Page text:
So, after a two hour journey we ended up ten minute walk from home. The place was buzzing, the aromas were enticing and the dancing, was, as ever, delightful, especially the line-dancing outside Lexie’s. Alas, there was still the ten minute walk home in those shoes, up the hill, with no pavement.
Although it’s Saturday today its yesterday I want to write about. Sometimes, just when I’m beginning to think I have everything under control, when I begin to believe in the marvel of my own planning, and my ability to execute my plans with precision, something happens to remind me that a force way superior to me is a better conductor, a better orchestrator than I can ever be. This is a long one so settle back. Grab a drink in if you need to.
I got back from Montserrat on Tuesday night worn out by the hectic schedule of the week and the weariness of the wait at Antigua airport. Head still buzzing from all the sounds of the festival and the images of unsafe zone, I wrote my blog as a way of downloading the information and clearing my head on Wednesday. I slept pretty much all day on Thursday, and was therefore feeling rejuvenated on Friday morning. I wanted only two things on Friday. The first was a massage. Camella left for work promising to try and find me a good masseuse. The second was a reply from the Nation newspaper to my two previous emails, but I decided to relax for the day, hang out on the beach and deal with such matters on Monday.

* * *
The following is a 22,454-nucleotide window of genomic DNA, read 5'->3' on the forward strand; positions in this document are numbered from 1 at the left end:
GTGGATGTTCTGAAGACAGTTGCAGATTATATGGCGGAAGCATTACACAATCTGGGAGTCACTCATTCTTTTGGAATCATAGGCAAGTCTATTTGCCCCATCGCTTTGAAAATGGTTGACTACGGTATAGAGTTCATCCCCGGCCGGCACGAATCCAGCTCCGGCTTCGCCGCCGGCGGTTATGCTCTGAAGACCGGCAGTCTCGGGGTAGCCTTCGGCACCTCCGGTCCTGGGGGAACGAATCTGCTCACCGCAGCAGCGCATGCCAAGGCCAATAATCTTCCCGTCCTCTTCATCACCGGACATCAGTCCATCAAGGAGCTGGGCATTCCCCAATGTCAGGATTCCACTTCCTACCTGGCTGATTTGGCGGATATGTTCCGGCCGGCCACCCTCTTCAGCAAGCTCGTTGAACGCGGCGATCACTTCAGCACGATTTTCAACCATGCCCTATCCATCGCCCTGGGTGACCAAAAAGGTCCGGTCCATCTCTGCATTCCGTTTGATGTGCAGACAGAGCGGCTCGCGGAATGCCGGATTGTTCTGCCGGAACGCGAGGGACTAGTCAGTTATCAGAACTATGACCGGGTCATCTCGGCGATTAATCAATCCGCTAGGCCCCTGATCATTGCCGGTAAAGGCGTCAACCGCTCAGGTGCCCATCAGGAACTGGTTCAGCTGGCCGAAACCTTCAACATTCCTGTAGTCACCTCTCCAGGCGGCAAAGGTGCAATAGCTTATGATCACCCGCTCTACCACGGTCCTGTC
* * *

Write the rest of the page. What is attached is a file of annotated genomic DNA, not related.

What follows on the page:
After twenty laps of the beach I was heading to the bench for my abs work with I stopped to speak with a young lady I’d only previously said hello to. She captured my attention when she said she’d recently had and accident, that the doctor had told her she may well have a permanent injury, and that she had decided ‘hell, no. That will only happen if I believe it will. What we believe manifests in our bodies.’